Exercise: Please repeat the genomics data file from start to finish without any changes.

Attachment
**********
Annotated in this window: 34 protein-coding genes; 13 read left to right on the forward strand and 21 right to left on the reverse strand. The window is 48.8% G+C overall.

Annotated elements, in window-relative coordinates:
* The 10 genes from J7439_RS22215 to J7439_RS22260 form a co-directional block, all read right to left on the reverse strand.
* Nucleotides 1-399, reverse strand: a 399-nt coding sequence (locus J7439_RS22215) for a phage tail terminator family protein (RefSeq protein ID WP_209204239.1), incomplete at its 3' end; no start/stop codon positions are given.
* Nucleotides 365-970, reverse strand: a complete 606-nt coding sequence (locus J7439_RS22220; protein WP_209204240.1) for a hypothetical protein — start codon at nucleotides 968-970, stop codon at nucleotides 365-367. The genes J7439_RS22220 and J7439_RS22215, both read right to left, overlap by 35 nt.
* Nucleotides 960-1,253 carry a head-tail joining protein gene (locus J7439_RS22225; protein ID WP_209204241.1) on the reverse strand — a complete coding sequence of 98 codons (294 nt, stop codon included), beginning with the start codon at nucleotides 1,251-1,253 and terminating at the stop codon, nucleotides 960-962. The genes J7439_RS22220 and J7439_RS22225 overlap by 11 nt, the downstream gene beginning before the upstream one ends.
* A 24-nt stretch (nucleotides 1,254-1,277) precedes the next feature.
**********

Annotated in this window: 34 protein-coding genes; 13 read left to right on the forward strand and 21 right to left on the reverse strand. The window is 48.8% G+C overall.

Annotated elements, in window-relative coordinates:
* The 10 genes from J7439_RS22215 to J7439_RS22260 form a co-directional block, all read right to left on the reverse strand.
* Nucleotides 1-399, reverse strand: a 399-nt coding sequence (locus J7439_RS22215) for a phage tail terminator family protein (RefSeq protein ID WP_209204239.1), incomplete at its 3' end; no start/stop codon positions are given.
* Nucleotides 365-970, reverse strand: a complete 606-nt coding sequence (locus J7439_RS22220; protein WP_209204240.1) for a hypothetical protein — start codon at nucleotides 968-970, stop codon at nucleotides 365-367. The genes J7439_RS22220 and J7439_RS22215, both read right to left, overlap by 35 nt.
* Nucleotides 960-1,253 carry a head-tail joining protein gene (locus J7439_RS22225; protein ID WP_209204241.1) on the reverse strand — a complete coding sequence of 98 codons (294 nt, stop codon included), beginning with the start codon at nucleotides 1,251-1,253 and terminating at the stop codon, nucleotides 960-962. The genes J7439_RS22220 and J7439_RS22225 overlap by 11 nt, the downstream gene beginning before the upstream one ends.
* A 24-nt stretch (nucleotides 1,254-1,277) precedes the next feature.